4. Outline of treatment:

The Scarcity Report will be organised according to three axes: design research, concepts of scarcity, and ecological scale. Overall there will be an equal weighting between the brute ecological and economic facts, design theory, and practical design case studies.

The three sections will in turn be broken into three categories, as follows:

Design Research:

This section will explore the way that designers have employed various strategies to analyse, document or design under conditions of scarcity:

a: design theory and future scenario planning

b: design research as analysis and explanation of existing conditions, promoting ecological literacy.

c: design research as proposing and testing solutions: design strategies, activism, case studies

Concepts of Scarcity:

This section will look at the ways in which scarcity presents itself:

d: natural scarcity

e: social scarcity

g: architectural/design scarcities

Ecological Scale:

This section will show how scarcity is addressed at three different scales:

h: local

i: regional

j: global

5. Selling Points:

1: The Scarcity Report discusses a topic that is too pressing to overlook, but which has been very under-theorised. It will be the first major publication to address the issue.

2: The Scarcity Report transforms the contemporary discourse around ecological design, defining a distinctly post-sustainable position. This will mark the publication as a new direction for theoretical and practical debate.

3: The Scarcity Report will be the first time a collection of leading theorists, designers, researchers, projects and activists have been brought together in one publication (for example John Thackara, Ezio Manzini, Michael Braungart, Erik Swyngedouw, Jeremy Till). This will be significant and referred to.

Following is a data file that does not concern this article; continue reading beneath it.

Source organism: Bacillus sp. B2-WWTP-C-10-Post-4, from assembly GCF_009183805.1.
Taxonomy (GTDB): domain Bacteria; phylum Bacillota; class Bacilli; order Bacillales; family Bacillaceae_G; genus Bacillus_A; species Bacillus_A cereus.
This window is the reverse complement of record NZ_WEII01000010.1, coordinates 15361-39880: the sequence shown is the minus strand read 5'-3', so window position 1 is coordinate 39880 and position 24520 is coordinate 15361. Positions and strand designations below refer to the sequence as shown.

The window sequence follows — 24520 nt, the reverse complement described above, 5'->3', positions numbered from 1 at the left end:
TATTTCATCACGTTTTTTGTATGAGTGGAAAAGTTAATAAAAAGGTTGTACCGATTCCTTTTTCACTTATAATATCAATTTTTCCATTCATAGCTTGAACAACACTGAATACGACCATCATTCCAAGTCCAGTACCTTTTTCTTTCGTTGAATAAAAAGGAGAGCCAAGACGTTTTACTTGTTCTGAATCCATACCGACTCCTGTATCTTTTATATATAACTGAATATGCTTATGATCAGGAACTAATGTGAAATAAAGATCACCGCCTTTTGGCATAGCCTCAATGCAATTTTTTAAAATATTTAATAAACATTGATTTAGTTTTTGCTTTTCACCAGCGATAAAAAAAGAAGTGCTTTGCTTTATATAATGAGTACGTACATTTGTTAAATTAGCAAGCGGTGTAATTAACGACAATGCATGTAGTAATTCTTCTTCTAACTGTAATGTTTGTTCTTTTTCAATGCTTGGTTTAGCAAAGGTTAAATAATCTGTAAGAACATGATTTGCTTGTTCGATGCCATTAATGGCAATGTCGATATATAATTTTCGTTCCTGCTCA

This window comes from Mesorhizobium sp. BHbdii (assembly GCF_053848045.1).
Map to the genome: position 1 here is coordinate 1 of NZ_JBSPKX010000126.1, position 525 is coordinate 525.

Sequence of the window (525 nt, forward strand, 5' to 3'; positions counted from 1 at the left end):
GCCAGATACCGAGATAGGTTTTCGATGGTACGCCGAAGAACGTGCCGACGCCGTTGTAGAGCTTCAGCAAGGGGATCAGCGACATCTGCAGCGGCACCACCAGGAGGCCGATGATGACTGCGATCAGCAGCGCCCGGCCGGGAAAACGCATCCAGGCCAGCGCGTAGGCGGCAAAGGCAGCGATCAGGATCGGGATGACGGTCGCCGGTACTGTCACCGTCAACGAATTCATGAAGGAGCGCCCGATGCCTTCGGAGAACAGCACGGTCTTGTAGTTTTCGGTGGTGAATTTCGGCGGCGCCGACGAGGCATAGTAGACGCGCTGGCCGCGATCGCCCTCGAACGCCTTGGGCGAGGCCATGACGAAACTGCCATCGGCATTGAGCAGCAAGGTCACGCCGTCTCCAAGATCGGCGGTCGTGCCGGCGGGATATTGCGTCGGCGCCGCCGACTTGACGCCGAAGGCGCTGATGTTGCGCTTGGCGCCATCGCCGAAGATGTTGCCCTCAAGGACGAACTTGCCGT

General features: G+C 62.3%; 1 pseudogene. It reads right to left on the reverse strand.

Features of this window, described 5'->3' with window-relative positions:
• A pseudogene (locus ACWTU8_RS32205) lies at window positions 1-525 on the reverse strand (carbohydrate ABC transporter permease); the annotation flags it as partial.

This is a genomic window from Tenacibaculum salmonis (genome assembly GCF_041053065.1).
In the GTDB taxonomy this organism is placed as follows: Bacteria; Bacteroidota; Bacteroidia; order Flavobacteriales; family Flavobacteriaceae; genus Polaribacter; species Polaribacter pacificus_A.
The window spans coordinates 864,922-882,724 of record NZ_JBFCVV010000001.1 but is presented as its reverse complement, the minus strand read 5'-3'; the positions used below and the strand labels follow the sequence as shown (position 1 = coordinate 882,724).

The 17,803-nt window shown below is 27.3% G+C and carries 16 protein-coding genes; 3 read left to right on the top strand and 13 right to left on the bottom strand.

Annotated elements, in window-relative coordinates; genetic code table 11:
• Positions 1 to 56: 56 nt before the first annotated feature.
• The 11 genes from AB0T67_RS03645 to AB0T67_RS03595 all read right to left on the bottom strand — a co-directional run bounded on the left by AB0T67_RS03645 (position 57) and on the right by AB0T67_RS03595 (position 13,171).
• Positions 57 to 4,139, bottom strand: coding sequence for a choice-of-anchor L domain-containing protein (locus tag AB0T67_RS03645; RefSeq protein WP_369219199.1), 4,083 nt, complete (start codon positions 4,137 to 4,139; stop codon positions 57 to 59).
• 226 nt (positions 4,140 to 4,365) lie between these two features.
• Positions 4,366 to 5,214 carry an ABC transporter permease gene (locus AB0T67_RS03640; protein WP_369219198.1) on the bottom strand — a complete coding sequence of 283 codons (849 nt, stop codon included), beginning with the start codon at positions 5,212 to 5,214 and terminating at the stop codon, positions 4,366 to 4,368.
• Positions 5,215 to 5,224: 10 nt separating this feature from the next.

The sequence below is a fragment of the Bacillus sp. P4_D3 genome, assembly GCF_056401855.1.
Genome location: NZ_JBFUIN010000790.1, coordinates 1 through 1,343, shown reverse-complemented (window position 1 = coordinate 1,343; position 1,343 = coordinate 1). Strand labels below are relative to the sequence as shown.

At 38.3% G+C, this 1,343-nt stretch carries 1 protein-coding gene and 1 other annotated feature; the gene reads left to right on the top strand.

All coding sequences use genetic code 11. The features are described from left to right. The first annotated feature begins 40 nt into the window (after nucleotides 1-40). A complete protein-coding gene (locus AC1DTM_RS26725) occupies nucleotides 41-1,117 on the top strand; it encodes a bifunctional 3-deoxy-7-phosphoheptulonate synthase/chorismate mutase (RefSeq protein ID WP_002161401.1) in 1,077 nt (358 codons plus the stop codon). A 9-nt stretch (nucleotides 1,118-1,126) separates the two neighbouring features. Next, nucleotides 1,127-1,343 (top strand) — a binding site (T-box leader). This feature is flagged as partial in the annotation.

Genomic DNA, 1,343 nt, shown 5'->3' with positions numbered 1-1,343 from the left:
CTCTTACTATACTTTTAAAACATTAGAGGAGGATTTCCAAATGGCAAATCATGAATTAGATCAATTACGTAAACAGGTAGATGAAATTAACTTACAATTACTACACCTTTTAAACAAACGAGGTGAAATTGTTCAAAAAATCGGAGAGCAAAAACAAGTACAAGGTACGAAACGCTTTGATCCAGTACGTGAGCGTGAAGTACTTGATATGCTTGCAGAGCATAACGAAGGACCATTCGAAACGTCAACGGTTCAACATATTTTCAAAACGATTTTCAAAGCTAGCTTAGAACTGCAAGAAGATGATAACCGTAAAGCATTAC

4. The Scarcity Report extends a new strand of ADs that are addressing important global issues.

5. The Scarcity Report will make explicit connections between the background theory and design action

6. Typical profile of readership:

The Scarcity Report will be read across architecture, planning, landscape, product and systems design, by educators and students, activists, young practitioners and small practices within and beyond design, The Scarcity Report will also provide an importance reference within the ‘sustainability’ discourse, for community groups, policy makers and thought leaders.

9. Description of reason for publishing:

Whilst there has been work done on systems design, by contributors such as John Thackara, Ezio Manzini, and Michael Braungart, this thinking has been focused more at product design, and is not at all well disseminated in architecture. Students are however now demanding it. Equally, new forms of design activism that are starting to emerge in architecture schools, and new forms of systems analysis that can only come out of a basis in urban and landscape theory (Jon Goodbun), is of increasing interest to designers at large. The new forms of critical geography based on concepts such as urban metabolism, and urban political ecology (Erik Swyngedouw, David Harvey etc) are of great and growing interest to students and researchers across architecture, planning and design. This publication is the first time that these three areas have been brought together, together with a set out of the basic facts concerning global resource flows.

The  material will also provoke a self-reflexive consideration of the forms of practice and professional organisation in architecture and design (Jeremy Till), and so will provide the means for young practitioners to position themselves in new ways as activists, researchers and entrepreneurs.

10. Indicative Table of Contents:

Editorial/Introduction: Jon Goodbun

Ecological and Economic facts: including The Socio-Ecological Production of Scarcities, Supply Systems, Metabolism, Resilience and (Urban and Regional) Planning

Post-Sustainable Design Theory: including Design Activism, Rethinking forms of design practice and education, Peak Resources and Strategic Design, Future Scenario Planning as design research, Ecological Literacy

Case Studies: various global examples across scales

Filed under: ecology, research

One Response

  1. Simon Ward says:

    Excellent work, Jon